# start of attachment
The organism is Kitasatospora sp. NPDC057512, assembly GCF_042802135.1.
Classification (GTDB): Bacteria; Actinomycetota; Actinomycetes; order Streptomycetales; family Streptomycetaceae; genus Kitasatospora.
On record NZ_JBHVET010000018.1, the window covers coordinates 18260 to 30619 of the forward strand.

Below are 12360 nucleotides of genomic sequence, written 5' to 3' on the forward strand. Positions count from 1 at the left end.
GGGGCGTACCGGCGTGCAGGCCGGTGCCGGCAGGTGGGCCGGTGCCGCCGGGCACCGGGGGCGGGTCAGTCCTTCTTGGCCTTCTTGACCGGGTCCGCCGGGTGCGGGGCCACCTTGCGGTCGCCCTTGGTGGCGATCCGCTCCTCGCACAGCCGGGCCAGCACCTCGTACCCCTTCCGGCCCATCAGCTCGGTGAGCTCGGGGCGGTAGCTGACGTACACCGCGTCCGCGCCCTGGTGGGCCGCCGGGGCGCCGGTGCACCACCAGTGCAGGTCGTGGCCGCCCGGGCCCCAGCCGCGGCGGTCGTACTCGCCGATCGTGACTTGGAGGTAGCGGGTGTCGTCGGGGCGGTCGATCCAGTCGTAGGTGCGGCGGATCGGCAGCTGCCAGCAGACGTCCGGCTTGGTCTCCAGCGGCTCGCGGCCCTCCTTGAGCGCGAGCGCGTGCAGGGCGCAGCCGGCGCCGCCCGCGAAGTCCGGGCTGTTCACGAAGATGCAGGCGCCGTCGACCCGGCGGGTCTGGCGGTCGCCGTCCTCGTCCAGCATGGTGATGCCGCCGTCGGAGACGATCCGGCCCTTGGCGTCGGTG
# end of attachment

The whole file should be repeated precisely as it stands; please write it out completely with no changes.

The organism is Kitasatospora sp. NPDC057512, assembly GCF_042802135.1.
Classification (GTDB): Bacteria; Actinomycetota; Actinomycetes; order Streptomycetales; family Streptomycetaceae; genus Kitasatospora.
On record NZ_JBHVET010000018.1, the window covers coordinates 18260 to 30619 of the forward strand.

Below are 12360 nucleotides of genomic sequence, written 5' to 3' on the forward strand. Positions count from 1 at the left end.
GGGGCGTACCGGCGTGCAGGCCGGTGCCGGCAGGTGGGCCGGTGCCGCCGGGCACCGGGGGCGGGTCAGTCCTTCTTGGCCTTCTTGACCGGGTCCGCCGGGTGCGGGGCCACCTTGCGGTCGCCCTTGGTGGCGATCCGCTCCTCGCACAGCCGGGCCAGCACCTCGTACCCCTTCCGGCCCATCAGCTCGGTGAGCTCGGGGCGGTAGCTGACGTACACCGCGTCCGCGCCCTGGTGGGCCGCCGGGGCGCCGGTGCACCACCAGTGCAGGTCGTGGCCGCCCGGGCCCCAGCCGCGGCGGTCGTACTCGCCGATCGTGACTTGGAGGTAGCGGGTGTCGTCGGGGCGGTCGATCCAGTCGTAGGTGCGGCGGATCGGCAGCTGCCAGCAGACGTCCGGCTTGGTCTCCAGCGGCTCGCGGCCCTCCTTGAGCGCGAGCGCGTGCAGGGCGCAGCCGGCGCCGCCCGCGAAGTCCGGGCTGTTCACGAAGATGCAGGCGCCGTCGACCCGGCGGGTCTGGCGGTCGCCGTCCTCGTCCAGCATGGTGATGCCGCCGTCGGAGACGATCCGGCCCTTGGCGTCGGTG